Orchids once had a reputation for being not only difficult to grow, but also expensive. Thanks to a more efficient process and the development of low-maintenance hybrids, several varieties of orchids today are not only reasonably priced, but also resilient enough to survive for years on your window sill. To ensure this they need to be given the kind of consistent, routine care you would provide any flowering houseplant.
Most orchids commonly grown as houseplants are epiphytic as opposed to terrestrial plants. That means they grew in nature on rotting logs or trees with their roots dangling in the air from which they obtain moisture and nutrients.
How to Care for Orchids
Despite minor variations of the kind that always exist between plants of different species, epiphytic orchids share several preferences that can be traced back to their common, tree-dwelling origin. These general preferences, many of which also apply to terrestrial orchids, provide the keys to proper care. Here is a quick rundown of the basics:
Since epiphytic types are tree-dwelling plants and terrestrial types grow in very loose, moist, humus-rich soil, it should come as no surprise that conventional garden soil just doesn’t work for orchids. Instead, they need to be grown in a light, bark-based potting medium made especially for orchids.
Most orchids flower more freely when their roots are a tad cramped, so repot them only when growth shows signs of reduction. When it’s time to re-pot, simply move up to the next larger sized pot or divide the plant and re-pot the divisions in separate small containers.
Light, Temperature and Humidity
Most houseplant orchids prefer bright, but filtered light, such as that from an east or west-facing window. Outdoors, plants should be placed in filtered light, protected especially from intense afternoon sun. Rotate plants ¼ turn every week or so to prevent plants from leaning toward the light.
Most orchids thrive in a temperature range of 50 to 60 degrees Fahrenheit on the low end and 70 to 80 degrees Fahrenheit on the high end. Daytime temperatures of approximately 70 degrees Fahrenheit in summer and 60 degrees Fahrenheit in the winter will suit most types as well. On excessively cold winter nights move the plant further away from the window in order to limit exposure to low temperatures.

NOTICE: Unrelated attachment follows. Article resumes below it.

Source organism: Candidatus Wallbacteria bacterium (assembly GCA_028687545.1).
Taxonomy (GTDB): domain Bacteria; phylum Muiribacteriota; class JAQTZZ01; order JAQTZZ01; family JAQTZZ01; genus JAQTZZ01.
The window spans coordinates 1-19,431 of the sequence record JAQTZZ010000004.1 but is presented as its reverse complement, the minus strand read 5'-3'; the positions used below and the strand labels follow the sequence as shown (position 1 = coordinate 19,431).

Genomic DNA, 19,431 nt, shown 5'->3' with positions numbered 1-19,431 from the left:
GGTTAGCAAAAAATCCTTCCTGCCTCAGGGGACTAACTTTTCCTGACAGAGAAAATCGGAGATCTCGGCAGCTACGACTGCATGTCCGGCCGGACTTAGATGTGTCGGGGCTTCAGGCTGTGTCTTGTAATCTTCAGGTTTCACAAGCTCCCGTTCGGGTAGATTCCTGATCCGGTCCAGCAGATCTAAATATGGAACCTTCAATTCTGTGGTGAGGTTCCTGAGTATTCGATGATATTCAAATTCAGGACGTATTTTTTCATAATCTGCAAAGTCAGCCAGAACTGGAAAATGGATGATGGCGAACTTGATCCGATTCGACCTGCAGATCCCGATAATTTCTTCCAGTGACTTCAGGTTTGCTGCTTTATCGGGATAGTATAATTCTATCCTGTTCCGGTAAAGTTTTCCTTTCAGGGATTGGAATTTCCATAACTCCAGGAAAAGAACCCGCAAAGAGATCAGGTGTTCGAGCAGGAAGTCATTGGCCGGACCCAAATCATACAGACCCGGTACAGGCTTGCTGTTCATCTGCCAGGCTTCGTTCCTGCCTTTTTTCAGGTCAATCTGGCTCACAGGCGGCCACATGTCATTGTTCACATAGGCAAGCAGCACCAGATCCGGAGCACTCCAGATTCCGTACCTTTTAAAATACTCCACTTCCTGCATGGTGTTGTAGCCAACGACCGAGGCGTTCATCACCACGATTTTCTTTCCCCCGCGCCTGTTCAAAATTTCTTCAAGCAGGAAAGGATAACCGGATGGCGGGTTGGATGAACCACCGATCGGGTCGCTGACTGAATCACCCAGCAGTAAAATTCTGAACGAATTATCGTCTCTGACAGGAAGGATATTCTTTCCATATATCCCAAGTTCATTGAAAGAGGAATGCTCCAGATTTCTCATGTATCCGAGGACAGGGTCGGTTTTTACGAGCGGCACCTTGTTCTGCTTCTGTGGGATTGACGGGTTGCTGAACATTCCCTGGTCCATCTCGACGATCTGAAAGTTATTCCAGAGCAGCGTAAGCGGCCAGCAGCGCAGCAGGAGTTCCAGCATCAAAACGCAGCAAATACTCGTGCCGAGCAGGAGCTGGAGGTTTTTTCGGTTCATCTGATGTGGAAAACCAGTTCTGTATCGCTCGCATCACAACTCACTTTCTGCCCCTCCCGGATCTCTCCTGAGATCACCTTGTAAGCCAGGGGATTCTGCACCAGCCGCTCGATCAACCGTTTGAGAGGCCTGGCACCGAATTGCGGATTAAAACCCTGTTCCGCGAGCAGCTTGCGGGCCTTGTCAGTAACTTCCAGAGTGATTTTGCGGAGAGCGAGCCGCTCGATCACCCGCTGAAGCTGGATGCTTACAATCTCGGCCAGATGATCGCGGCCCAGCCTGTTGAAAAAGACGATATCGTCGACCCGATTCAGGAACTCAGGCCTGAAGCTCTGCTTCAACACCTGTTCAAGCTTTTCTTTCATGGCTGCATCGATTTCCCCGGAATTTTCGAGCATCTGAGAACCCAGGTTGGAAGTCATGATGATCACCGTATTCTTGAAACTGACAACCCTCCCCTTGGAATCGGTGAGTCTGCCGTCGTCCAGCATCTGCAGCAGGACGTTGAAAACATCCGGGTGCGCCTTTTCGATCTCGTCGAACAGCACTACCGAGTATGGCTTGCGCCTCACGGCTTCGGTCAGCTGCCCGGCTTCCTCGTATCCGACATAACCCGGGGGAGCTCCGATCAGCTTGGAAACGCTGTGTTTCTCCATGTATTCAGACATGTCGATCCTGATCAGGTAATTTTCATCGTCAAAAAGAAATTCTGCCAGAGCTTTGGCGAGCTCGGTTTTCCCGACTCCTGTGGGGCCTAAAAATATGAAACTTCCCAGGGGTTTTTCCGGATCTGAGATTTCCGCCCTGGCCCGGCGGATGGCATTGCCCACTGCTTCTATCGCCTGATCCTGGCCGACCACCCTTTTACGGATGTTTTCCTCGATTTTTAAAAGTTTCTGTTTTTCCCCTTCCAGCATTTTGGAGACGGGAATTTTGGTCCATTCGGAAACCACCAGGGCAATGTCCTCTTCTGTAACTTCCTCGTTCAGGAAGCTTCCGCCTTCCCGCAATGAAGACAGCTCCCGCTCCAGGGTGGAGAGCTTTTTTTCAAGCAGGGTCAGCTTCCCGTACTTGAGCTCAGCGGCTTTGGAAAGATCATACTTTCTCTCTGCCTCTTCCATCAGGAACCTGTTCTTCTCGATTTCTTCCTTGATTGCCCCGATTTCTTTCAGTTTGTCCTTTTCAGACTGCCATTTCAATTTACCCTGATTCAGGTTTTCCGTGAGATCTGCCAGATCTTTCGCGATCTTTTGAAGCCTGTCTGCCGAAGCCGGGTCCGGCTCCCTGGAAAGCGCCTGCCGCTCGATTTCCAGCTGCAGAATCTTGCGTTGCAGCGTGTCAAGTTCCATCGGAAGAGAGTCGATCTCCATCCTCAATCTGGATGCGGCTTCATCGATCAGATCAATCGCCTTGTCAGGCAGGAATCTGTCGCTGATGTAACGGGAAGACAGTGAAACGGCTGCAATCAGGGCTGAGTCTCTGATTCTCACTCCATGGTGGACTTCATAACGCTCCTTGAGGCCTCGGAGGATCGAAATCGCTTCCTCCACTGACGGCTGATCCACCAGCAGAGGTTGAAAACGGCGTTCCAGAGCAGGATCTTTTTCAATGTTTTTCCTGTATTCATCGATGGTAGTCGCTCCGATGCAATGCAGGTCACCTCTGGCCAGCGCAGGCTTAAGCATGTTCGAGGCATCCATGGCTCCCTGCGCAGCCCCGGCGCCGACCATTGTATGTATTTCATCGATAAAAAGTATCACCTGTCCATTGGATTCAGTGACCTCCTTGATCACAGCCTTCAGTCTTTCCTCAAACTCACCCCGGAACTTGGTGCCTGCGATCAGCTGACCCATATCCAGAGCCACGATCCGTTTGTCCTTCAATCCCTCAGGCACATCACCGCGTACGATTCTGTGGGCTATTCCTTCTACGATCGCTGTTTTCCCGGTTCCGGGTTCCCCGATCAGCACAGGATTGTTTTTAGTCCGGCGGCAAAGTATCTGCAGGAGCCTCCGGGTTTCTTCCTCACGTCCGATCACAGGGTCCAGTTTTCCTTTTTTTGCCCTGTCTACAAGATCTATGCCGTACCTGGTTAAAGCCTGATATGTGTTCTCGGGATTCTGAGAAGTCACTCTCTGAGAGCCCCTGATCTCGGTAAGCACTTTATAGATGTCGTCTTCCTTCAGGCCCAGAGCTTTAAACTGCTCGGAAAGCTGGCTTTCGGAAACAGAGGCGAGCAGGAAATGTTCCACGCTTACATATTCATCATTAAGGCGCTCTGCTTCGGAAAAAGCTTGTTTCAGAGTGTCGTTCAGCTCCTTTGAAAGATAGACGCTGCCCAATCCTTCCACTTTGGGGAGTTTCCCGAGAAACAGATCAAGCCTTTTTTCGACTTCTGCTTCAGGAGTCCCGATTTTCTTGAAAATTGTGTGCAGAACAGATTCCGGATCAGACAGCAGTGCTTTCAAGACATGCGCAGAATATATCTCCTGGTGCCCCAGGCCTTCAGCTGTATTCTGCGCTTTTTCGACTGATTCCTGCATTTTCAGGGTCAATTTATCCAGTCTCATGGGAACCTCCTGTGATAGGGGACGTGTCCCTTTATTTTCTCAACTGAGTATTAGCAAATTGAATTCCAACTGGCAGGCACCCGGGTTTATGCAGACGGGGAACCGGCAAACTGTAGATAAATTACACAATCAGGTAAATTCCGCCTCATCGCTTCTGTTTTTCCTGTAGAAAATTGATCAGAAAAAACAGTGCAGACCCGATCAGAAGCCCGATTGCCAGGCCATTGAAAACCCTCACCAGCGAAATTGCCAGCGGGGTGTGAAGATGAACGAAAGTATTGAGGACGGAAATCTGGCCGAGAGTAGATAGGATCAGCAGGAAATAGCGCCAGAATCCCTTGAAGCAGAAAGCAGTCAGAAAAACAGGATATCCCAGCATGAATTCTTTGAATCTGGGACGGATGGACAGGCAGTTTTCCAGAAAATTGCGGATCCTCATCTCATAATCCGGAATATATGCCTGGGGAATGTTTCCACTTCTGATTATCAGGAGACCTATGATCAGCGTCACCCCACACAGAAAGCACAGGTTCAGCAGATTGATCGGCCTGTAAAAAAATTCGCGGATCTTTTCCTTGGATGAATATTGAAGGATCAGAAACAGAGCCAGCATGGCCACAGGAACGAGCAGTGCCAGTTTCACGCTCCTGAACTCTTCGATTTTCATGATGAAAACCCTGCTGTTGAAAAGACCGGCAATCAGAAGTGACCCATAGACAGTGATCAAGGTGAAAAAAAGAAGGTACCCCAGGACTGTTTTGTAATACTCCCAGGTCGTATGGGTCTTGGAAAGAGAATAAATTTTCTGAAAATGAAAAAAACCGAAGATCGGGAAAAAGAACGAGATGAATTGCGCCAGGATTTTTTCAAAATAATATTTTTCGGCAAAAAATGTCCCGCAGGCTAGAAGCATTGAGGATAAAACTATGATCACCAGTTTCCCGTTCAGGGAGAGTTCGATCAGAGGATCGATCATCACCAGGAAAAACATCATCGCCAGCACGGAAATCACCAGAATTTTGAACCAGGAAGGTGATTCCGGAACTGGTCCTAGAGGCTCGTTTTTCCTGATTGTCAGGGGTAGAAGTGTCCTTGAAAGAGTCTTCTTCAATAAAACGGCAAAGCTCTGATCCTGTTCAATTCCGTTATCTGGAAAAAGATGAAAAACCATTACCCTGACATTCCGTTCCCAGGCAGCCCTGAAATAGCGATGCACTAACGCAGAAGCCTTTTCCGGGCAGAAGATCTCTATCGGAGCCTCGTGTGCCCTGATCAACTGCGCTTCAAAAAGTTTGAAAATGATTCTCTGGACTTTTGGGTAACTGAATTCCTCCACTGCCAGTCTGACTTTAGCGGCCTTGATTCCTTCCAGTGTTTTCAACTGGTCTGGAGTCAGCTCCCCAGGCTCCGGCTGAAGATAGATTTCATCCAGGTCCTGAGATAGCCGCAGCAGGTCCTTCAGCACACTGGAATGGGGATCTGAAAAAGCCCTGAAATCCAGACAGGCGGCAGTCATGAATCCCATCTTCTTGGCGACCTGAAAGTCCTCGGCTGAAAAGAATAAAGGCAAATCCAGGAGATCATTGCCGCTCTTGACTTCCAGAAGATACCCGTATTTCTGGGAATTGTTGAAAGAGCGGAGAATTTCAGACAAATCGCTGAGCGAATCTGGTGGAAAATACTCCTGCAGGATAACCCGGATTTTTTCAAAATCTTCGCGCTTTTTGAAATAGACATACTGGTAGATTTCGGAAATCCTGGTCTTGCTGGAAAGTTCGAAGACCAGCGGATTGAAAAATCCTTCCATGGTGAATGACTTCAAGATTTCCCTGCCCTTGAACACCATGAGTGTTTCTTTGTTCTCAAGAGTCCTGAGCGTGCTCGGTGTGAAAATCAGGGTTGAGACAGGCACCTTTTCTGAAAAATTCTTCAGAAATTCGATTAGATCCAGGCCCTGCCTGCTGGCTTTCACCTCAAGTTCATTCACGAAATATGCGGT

While actively growing in spring and summer, most orchids require very humid conditions. To supply the ambient moisture they need at this time, set pots of indoor plants on trays of moistened pebbles or gravel, making sure that the water level of the tray stays below the drainage hole located at the bottom of the plants container. Let your plants spend the summer outdoors when the weather is warm and humid.
For most types, you will want to keep the potting mix evenly moist at all times. Watering whenever the plants pot feels lighter than normal is a good rule of thumb to follow: this indicates that the potting mix has dried out almost completely and will automatically encourage you to water more often in the summer and less in the winter.
A water-soluble orchid plant food should be applied every time that you water your indoor plants. In the fall and winter, use a formula that will encourage blooming.
Insect and Disease Control
Though they aren’t particularly attractive to insects, orchids can occasionally be visited by insects common to most houseplants, including aphids, mealy bugs, scales, spider mites, Thrips, and whiteflies. Control these diseases as they occur using a spray, oil, or soap.
The single most disease concern is root or crown rot. This can occur in poor drainage conditions or if excessive watering occurs. If a soft, dark, mushy, tissue develops, it should be cut out or removed with a sterilized knife. The wound should be treated with sulfur powder or other fungicides that are indicated for that purpose. Correct the drainage issues and water sparingly.
The most common form of propagating orchids among homeowners is division. Sympodial orchids are easily divided. Be sure the plant is large enough, and when divided, each new segment should still have 3 healthy shoots or pseudobulbs. Simply use a sharp, sterilized knife to separate the sections. The plants will take about 2 to 3 years after dividing to rebloom.